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Litchi altitude question

Discussion in 'Control (Go, Litchi, etc..)' started by Sailingfool59, Oct 5, 2016.

  1. Sailingfool59

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    Greetings!

    I'm just getting going with waypoint mission planning on litchi. My question is when I set the altitude at a waypoint (say 20'), is that 20' above the ground, or is it 20' above the home point? Is altitude determined via the avoidance or sonar on the Phantom 4?

    I'm filming a condominium development that is on a hillside. My home point will be the top of the hill overlooking the condos, and I'll decend below the home point for several of the waypoints to get the best possible framing. I'm a little nervous to set the waypoint altitudes at a negative value, as I'm afraid of flying into the ground, but I need the low angle to compose the shot.

    Any suggestions?

    Thanks in advance,

    JC
     
  2. Meta4

    Meta4 Moderator
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    The only height your Phantom understands is Home = Zero.
    Every other height is related to home.
     
    mikesmiley likes this.
  3. Sagebrush

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    I'd do it this way:



    It works well, but I'd suggest you set it up very conservatively, plan on flying a second or third mission after you've adjusted it, and do it only in line of sight.

    SB
     
  4. matti

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    I wish Litchi Mission hub had an option to automatically add/subtract ground elevation to/from the desired AC altitude, so that manual error-prone calculation at each waypoint or a de-tour to Google Eart was not needed.

    Google Earth elevation precision:

    In many areas Google Earth uses SRTM (Shuttle Radar Topographic Mapping) data, which offers something like 16m vertical accuracy at 90m horizontal grid spacing. Google Earth doesn't use exclusively SRTM data, and some places augment it with higher-resolution datasets.

    Individual points are fairly accurate in most cases where the terrain is fairly flat. In mountainous terrain the elevation data is less accurate because the point you are evaluating is not directly on a measured sample point and Google Earth is interpolating between measured points. If you are measuring a road that is in a canyon with steep walls, you can have some variations from point to point.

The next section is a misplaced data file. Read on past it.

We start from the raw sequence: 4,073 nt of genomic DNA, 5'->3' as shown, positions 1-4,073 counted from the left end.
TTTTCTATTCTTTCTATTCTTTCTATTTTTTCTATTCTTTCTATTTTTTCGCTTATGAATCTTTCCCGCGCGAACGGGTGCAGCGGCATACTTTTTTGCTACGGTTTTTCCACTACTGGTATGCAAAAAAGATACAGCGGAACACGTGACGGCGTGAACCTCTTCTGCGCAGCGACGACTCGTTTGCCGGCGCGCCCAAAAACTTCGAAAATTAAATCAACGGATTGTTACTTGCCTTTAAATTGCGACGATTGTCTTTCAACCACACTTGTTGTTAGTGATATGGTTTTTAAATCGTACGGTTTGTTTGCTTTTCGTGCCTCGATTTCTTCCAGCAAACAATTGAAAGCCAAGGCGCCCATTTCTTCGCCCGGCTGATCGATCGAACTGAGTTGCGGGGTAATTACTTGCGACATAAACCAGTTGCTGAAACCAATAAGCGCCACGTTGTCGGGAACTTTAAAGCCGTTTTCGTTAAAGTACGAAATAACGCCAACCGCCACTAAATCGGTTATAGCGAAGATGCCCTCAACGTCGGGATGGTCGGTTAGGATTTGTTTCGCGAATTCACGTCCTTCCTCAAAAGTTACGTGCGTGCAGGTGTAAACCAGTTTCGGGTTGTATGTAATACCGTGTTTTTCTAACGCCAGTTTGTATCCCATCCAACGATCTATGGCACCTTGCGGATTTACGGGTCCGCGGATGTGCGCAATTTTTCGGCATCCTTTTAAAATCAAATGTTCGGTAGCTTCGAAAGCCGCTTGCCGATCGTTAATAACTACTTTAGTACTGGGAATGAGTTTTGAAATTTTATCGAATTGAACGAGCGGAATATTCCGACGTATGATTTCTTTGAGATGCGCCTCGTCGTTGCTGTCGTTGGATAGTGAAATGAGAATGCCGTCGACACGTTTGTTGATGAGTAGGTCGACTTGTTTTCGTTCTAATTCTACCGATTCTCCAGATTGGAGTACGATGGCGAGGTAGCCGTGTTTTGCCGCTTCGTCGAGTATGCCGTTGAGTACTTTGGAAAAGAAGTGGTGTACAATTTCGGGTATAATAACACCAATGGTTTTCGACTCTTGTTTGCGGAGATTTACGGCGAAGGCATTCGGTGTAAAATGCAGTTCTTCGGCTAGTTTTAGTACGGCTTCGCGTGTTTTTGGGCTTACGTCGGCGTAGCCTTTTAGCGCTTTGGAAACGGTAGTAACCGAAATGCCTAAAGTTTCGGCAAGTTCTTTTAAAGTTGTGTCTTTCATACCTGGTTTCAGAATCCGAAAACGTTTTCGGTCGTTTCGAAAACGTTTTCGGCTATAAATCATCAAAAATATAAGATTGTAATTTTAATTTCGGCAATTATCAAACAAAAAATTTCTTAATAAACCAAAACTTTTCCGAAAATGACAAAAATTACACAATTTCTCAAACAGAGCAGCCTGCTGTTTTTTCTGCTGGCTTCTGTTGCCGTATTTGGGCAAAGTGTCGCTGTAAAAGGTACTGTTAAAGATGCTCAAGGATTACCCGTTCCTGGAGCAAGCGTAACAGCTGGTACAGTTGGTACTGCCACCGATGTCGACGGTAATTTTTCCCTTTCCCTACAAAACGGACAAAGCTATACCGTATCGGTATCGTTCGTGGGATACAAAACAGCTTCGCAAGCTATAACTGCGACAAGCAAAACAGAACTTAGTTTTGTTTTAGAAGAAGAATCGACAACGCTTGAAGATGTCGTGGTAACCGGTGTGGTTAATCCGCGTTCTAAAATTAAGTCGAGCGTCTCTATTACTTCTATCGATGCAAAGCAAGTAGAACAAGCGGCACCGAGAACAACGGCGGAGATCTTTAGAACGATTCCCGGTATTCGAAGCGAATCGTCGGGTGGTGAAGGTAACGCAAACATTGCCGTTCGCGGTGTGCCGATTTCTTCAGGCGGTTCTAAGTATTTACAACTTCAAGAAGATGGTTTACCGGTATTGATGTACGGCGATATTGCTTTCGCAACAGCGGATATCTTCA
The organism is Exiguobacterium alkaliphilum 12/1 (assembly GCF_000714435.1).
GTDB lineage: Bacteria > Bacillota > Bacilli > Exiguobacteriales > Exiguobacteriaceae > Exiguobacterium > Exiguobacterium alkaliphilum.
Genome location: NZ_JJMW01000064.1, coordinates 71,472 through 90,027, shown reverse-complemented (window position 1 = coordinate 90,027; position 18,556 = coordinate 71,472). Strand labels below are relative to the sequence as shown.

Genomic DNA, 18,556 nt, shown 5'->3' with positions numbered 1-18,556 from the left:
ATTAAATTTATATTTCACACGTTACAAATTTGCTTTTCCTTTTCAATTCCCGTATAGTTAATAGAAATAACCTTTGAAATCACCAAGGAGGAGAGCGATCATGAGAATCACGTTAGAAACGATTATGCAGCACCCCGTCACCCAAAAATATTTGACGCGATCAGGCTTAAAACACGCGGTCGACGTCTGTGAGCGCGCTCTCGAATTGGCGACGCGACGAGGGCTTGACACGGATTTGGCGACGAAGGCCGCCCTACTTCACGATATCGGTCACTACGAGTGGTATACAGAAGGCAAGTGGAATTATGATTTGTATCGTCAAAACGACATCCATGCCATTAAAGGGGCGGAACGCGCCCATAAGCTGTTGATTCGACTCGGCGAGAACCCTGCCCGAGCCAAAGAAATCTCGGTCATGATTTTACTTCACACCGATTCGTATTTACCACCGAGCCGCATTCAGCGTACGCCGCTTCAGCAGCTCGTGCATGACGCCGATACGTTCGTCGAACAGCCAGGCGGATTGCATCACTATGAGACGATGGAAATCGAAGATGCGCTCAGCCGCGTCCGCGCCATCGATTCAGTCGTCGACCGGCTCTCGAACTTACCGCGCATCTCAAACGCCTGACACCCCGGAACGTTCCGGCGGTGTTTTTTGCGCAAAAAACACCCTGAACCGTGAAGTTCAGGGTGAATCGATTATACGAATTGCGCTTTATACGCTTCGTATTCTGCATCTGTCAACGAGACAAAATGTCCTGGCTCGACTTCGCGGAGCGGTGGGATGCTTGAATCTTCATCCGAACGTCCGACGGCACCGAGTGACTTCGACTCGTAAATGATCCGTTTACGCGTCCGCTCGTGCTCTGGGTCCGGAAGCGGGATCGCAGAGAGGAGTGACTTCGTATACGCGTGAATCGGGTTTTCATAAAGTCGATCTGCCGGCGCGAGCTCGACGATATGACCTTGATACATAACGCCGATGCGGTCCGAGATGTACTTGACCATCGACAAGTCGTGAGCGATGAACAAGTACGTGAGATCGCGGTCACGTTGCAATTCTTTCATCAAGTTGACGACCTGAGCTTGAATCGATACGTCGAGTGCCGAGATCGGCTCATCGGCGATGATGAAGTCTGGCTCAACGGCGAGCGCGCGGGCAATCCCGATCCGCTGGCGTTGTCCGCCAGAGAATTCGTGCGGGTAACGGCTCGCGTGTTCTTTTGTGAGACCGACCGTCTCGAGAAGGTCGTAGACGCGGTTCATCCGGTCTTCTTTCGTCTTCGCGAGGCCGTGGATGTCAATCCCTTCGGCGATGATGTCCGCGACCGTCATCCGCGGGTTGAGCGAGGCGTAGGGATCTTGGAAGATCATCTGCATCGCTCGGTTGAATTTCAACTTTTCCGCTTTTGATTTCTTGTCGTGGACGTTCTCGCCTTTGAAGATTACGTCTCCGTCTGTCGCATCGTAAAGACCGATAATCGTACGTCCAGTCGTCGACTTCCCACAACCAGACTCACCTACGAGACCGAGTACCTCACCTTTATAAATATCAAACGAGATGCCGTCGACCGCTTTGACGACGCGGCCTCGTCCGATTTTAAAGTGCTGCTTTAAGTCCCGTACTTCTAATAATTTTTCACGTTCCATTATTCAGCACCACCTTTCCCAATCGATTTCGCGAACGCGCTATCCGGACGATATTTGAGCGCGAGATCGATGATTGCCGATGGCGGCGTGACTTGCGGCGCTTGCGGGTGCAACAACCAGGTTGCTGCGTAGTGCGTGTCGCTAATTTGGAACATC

Google Groups

    http://dds.cr.usgs.gov/srtm/version2_1/Documentation/MIL-PDF-89020B.pdf
     
  5. matti

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    BTW in the links above the Google Groups' 2nd reply mentions 30 m vertical accuracy while the PDF link says "The SRTM DTED Level 2 has a system design 16 meter absolute vertical height accuracy, 10 meters relative vertical height accuracy and 20 meter absolute horizontal circular accuracy. All accuracies are at the 90% level."

    So is the vertical accuracy about max 16 meters or more?
     
  6. Sagebrush

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    As I stated..."but I'd suggest you set it up very conservatively."

    There are lots of reasons to to this. Altitude accuracy of Google Maps, your aircraft's altimeter accuracy, the fact that trees are at least a year older than the image Google is using, and the the presence of unseen power lines or other man-made objects that you haven't noticed in the images or have been added since Google obtained the them.

    Start your first mission off slow and high. Keep your left trigger finger on the mode button to cancel the mission.

    SB
     
  7. Sailingfool59

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    Thanks for the great link! I don't think this technique will work in this location, however, on account of google earth's lack of precision regarding altitude mentioned here in other replies...
     
  8. Sailingfool59

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    Thanks so much! I figured it was true that altitude was relative to the home point. Now that I know more about how litchi works with google, I think the best bet is to pre fly the mission to get the waypoint altitudes in FPV , then build the waypoint mission.
     
  9. Sagebrush

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    It works or me in steep, rugged county, but when I'm flying a mission developed this way, my finger is on the trigger so to speak to shut it down and switch over to a manual flight.

    The fist time I did one of these I flew it up a steep mountain road (that I could see) at 20' AGL and 3.5 MPH, and then across a steep draw (at 20'), back up the hill and home. Worked like a champ. Would I try it on a flight where I can't see the bird most of the time? Probably not.

    SB